Defence Committee calls for statute of limitations

Last week I outlined my proposals for new legislation to protect service personnel and veterans from prosecution in the line of duty.
In recent times military service personnel have been exposed to individual prosecution like never before – in particular historic cases from Iraq, Afghanistan and Northern Ireland. Whilst each set of circumstances and reasons behind these potential prosecutions differ, changes to the law are necessary in order to encompass all circumstances.
First and foremost, I called for a statute of limitations on prosecuting British Soldiers involved in past conflicts.  I believe cases against British troops for their conduct during combat should only be brought within a 10-year time limit.

I am therefore delighted that the Defence Committee has renewed its calls for veterans facing investigations into Troubles-related fatalities to be protected by a Statute of Limitations and has launched a fresh inquiry on protecting personnel engaged in all conflicts.

The Committee repeated the call, made in its 2017 report Investigations into fatalities in Northern Ireland involving British military personnel, in its official submission to the Northern Ireland Office’s legacy consultation.

In a letter accompanying the 2017 report, sent to the Rt Hon Karen Bradley MP, and the Prime Minister, the Chairman of the Committee, the Rt Hon Dr Julian Lewis MP, reiterated the Committee’s unanimous view that the best solution to the “vicious cycle of investigation and re-investigation” was a Statute of Limitations covering all Troubles-related incidents, up to the signing of the 1998 Belfast Agreement, which involved former members of the Armed Forces, accompanied with a truth recovery mechanism.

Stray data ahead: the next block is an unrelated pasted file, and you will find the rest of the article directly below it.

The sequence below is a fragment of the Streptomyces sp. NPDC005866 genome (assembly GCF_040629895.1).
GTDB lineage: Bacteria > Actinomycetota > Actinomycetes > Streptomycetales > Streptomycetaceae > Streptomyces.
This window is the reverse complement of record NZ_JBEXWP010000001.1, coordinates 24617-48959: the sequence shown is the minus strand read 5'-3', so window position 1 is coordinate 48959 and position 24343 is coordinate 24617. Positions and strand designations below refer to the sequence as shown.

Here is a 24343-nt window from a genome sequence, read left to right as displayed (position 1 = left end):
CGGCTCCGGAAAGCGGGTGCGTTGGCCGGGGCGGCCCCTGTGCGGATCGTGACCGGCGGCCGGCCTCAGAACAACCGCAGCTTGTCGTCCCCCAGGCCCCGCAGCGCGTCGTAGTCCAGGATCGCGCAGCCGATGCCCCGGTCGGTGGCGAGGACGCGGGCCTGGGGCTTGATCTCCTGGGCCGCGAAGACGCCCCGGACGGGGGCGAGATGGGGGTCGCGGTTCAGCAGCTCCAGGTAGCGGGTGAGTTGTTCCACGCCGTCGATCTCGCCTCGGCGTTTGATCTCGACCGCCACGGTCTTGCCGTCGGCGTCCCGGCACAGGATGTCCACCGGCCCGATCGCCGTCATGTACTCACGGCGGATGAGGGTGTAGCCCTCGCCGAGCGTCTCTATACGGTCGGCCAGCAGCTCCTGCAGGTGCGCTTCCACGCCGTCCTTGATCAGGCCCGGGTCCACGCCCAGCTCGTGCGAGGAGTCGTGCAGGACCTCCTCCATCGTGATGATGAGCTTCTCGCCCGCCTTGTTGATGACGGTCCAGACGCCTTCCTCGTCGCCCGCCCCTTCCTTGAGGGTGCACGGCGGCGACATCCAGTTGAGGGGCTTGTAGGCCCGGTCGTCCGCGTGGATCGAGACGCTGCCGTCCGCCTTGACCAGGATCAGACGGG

The letter also expresses the Committee’s disappointment and surprise that the legacy consultation failed to include the section on alternative approaches to the past, including a description of the Committee’s recommendation, that Members had been led to expect following the Government’s official response to the Committee’s 2017 report.

As a result of this failure, and in light of the serious and growing concerns of another IHAT debacle, the Committee has also launched a fresh investigation into the question of how former service personnel can be protected from the spectre of investigation and re-investigation for events that happened many years, and often decades, earlier.

Building on the Committee’s previous work in this area, the inquiry will focus on the following questions:
What are the reasons for investigations into former service personnel?
Following Iraq and Northern Ireland, which previous campaigns are likely to be the next target of investigations?
What are the steps that the Government should take to protect service personnel from investigations and prosecution for historic allegations?
What difficulties do the UK’s international legal obligations pose for any attempt at protecting service personnel?
Can a Statute of Limitations, extended to all previous conflicts, be designed in such a way as to be consistent with these obligations?
What should be the cut-off date for the Statute of Limitations?

I believe that anything over that a statute of limitations would be a betrayal of our veterans, many of whom have already have had their lives ruined by false accusations and flawed, aggressive investigations.  We should support our heroes not hang them out to dry.

Hilary Meredith